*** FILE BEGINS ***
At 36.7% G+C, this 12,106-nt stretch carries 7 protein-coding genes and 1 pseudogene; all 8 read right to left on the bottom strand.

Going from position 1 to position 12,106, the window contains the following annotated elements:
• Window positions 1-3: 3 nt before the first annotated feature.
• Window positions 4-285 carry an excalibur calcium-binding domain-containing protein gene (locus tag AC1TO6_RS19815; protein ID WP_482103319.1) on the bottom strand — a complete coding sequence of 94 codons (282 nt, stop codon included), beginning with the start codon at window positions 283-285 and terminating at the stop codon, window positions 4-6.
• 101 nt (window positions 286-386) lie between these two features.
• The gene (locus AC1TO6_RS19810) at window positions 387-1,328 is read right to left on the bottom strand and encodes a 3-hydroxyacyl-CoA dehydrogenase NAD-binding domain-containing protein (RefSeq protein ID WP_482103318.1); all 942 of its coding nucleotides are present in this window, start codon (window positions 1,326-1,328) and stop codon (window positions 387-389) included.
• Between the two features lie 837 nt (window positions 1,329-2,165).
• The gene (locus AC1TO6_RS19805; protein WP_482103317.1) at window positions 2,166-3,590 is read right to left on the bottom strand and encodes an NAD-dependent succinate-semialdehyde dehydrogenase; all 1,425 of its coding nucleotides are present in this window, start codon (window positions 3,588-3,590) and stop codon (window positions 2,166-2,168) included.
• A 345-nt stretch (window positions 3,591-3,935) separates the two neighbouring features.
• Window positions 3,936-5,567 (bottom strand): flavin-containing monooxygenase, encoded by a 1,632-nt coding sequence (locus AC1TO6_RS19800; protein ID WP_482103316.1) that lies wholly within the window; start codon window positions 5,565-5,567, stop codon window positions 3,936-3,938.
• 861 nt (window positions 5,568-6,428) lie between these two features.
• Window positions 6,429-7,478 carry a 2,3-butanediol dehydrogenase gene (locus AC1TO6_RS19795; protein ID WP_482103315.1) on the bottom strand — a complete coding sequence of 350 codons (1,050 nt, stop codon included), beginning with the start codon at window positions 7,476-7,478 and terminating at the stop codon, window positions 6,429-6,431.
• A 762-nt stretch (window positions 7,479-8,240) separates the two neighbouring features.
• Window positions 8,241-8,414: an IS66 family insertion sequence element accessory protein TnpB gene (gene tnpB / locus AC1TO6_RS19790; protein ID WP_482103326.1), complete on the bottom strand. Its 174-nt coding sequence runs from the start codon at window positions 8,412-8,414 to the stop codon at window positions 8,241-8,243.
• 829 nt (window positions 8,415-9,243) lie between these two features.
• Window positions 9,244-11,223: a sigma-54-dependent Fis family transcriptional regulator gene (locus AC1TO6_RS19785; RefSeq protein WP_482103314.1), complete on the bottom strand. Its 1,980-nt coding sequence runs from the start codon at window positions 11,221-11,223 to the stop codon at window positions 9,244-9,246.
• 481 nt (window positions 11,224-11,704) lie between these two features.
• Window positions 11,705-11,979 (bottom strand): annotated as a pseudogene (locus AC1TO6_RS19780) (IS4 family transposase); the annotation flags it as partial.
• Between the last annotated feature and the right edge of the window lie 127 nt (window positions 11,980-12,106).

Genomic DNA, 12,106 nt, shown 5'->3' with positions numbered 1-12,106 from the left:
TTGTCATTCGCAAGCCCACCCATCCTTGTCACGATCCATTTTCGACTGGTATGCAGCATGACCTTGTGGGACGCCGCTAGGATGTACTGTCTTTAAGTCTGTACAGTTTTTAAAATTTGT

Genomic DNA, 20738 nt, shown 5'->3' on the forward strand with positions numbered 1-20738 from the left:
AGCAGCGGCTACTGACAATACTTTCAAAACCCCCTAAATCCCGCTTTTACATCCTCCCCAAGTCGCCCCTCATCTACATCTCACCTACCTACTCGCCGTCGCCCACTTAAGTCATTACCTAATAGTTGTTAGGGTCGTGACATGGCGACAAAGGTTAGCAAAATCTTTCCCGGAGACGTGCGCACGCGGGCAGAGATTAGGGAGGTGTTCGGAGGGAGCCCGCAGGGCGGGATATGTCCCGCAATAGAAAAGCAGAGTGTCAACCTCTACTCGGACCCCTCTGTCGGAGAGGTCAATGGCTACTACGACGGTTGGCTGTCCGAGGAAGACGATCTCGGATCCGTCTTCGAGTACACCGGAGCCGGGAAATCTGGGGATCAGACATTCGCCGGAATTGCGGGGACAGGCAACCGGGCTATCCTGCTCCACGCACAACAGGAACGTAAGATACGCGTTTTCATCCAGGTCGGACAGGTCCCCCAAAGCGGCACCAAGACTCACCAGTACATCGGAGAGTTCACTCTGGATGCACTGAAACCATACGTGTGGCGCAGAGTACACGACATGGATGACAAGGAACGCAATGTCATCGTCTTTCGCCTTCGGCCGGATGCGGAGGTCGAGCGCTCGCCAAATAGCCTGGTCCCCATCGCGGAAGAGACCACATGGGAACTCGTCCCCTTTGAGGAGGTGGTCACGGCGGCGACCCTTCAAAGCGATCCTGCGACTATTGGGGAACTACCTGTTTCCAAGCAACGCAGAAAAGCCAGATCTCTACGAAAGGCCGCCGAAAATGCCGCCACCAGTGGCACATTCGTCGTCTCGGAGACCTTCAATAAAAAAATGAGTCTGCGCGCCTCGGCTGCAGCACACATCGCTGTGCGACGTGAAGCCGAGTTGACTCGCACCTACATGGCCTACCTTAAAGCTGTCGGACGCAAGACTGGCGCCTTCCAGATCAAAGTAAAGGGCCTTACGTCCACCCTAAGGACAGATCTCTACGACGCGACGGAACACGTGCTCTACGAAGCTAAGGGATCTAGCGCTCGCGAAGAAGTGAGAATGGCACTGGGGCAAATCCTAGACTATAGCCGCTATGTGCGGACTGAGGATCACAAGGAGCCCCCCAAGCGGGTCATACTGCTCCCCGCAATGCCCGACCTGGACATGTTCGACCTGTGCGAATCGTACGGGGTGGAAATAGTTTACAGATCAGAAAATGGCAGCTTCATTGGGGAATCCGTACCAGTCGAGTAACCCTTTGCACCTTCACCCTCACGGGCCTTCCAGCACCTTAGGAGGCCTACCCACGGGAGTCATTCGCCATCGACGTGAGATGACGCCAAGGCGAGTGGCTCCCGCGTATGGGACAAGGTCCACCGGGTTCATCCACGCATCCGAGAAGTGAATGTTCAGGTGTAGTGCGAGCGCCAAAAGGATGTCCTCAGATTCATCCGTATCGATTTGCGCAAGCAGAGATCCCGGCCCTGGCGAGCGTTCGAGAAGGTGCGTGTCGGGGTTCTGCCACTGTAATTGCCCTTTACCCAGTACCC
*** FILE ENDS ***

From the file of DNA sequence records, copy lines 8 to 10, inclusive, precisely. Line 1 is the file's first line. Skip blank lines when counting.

• The gene (locus AC1TO6_RS19805; protein WP_482103317.1) at window positions 2,166-3,590 is read right to left on the bottom strand and encodes an NAD-dependent succinate-semialdehyde dehydrogenase; all 1,425 of its coding nucleotides are present in this window, start codon (window positions 3,588-3,590) and stop codon (window positions 2,166-2,168) included.
• A 345-nt stretch (window positions 3,591-3,935) separates the two neighbouring features.
• Window positions 3,936-5,567 (bottom strand): flavin-containing monooxygenase, encoded by a 1,632-nt coding sequence (locus AC1TO6_RS19800; protein ID WP_482103316.1) that lies wholly within the window; start codon window positions 5,565-5,567, stop codon window positions 3,936-3,938.